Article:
- To shape, use a bench scraper to move your dough to the non-floured section (if there is any flour present it will be difficult to shape- brush away any excess). Gather the dough, one side at a time, and fold it into the center. Flip the dough over and place it seam side down. Using your hands, gently cup the sides of the dough and rotate it using quarter turns in a circular motion. You can also pull it towards you to even out its shape. Repeat this process until you are happy with its appearance.
- Second rise: Place your dough(s) into a cloth lined basket, bowl, or floured brotform. It will need to rise again, about 45 minutes to 1 hour. It is ready when the dough is slightly puffy.
- Preparing the baking vessel: Preheat your oven to 400F. Generously coat the bottom of a Dutch oven(s) with cornmeal to prevent sticking. Carefully invert the dough into the pot. Use your hand to gently guide it in.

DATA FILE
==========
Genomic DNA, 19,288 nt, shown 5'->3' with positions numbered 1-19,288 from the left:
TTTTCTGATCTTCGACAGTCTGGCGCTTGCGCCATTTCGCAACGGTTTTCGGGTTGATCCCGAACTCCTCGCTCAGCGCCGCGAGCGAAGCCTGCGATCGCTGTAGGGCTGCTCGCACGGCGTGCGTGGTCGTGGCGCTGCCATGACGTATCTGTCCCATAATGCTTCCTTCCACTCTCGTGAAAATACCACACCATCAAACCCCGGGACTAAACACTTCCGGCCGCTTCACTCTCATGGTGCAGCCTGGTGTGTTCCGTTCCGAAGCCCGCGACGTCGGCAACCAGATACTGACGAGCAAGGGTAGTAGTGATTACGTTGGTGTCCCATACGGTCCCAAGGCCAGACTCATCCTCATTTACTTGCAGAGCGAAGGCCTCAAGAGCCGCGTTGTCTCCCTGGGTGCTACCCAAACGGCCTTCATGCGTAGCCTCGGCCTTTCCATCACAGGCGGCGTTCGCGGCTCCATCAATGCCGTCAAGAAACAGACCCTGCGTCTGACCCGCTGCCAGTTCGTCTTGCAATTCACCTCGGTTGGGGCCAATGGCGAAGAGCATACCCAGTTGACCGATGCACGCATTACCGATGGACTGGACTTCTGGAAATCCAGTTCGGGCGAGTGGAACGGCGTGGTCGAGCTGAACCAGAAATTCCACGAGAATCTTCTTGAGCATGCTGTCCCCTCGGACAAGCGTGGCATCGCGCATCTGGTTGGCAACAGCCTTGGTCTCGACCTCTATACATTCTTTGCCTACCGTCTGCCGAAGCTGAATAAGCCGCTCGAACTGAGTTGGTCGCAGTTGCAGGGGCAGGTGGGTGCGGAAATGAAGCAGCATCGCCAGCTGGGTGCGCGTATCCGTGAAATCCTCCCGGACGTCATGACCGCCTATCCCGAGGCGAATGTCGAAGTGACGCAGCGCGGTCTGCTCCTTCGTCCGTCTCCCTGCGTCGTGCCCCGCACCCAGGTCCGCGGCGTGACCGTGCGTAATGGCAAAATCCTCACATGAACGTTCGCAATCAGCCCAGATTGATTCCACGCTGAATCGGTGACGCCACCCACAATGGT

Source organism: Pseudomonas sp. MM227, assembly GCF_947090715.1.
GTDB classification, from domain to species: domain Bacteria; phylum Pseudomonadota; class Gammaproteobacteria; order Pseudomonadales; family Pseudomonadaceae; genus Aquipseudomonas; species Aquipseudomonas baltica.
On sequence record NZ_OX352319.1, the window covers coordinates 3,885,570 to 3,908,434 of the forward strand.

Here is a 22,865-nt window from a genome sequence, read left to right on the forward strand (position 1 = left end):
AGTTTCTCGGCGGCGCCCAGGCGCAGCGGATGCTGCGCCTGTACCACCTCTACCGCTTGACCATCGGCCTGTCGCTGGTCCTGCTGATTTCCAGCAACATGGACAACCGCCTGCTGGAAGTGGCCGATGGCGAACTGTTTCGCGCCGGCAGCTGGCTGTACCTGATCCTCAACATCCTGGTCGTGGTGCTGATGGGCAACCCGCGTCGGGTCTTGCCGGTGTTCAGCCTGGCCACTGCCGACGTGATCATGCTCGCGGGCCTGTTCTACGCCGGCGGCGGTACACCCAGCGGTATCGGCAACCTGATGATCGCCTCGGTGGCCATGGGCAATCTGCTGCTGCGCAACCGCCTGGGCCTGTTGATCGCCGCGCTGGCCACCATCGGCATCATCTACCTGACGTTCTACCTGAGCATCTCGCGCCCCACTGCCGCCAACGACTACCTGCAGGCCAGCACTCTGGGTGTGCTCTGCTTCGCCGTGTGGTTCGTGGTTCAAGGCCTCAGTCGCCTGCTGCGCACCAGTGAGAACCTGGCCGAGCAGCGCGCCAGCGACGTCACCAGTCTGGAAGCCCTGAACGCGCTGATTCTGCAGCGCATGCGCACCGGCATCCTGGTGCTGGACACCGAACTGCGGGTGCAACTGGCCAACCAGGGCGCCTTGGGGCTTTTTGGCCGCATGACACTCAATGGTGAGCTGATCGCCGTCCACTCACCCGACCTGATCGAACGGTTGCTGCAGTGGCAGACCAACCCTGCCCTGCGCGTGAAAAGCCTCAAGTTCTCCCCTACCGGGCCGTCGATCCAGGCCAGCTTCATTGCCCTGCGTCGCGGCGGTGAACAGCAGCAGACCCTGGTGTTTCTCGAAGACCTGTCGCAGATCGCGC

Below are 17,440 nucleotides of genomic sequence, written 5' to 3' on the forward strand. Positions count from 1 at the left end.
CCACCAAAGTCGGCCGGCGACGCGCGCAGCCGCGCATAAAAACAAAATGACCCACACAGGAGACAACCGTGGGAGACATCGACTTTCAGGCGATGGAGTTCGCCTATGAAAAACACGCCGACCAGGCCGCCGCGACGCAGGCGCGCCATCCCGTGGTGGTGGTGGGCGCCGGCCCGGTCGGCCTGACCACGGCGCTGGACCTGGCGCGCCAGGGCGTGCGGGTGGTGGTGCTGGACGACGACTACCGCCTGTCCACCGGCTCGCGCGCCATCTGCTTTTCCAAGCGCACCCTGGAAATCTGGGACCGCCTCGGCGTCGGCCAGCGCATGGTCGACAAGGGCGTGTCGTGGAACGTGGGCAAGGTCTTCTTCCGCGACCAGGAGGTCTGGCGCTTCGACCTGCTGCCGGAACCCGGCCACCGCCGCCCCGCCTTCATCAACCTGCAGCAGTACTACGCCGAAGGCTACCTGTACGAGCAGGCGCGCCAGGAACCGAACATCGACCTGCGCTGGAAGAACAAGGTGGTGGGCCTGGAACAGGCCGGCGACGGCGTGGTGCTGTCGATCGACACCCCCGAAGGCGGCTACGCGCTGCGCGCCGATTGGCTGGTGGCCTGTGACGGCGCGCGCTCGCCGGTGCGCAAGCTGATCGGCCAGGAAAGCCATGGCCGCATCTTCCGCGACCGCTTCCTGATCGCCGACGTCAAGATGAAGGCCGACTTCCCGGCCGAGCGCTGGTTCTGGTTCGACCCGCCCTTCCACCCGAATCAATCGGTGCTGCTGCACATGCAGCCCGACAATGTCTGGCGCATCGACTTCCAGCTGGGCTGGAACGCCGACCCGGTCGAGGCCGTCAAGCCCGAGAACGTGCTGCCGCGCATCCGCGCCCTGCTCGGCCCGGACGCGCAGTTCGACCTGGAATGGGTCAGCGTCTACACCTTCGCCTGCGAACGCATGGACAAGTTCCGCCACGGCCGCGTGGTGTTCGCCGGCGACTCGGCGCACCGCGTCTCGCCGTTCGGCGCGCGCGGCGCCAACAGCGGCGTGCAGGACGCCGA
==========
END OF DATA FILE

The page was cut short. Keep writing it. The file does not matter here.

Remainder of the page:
- Slash the dough: Right before your bread goes into the oven, make a shallow slash about 2 inches long in the center of the dough. Use a bread lame, sharp pairing or serrated knife.
- Bake the bread: Place your bread into the oven (lid on) and bake for 20 minutes. Remove the lid, and continue to bake (uncovered) for an additional 40 minutes. During the last 10 minutes of baking, crack open the oven door. This allows the moisture to escape, leaving your bread with a crisp crust.
- You can also take the internal temperature of your bread to double check that it is done. For sourdough, it should read about 205 F.
- Cooling: Remove the bread from the oven, and cool on a wire rack for at least an hour before slicing.
- Dust with powdered sugar before serving.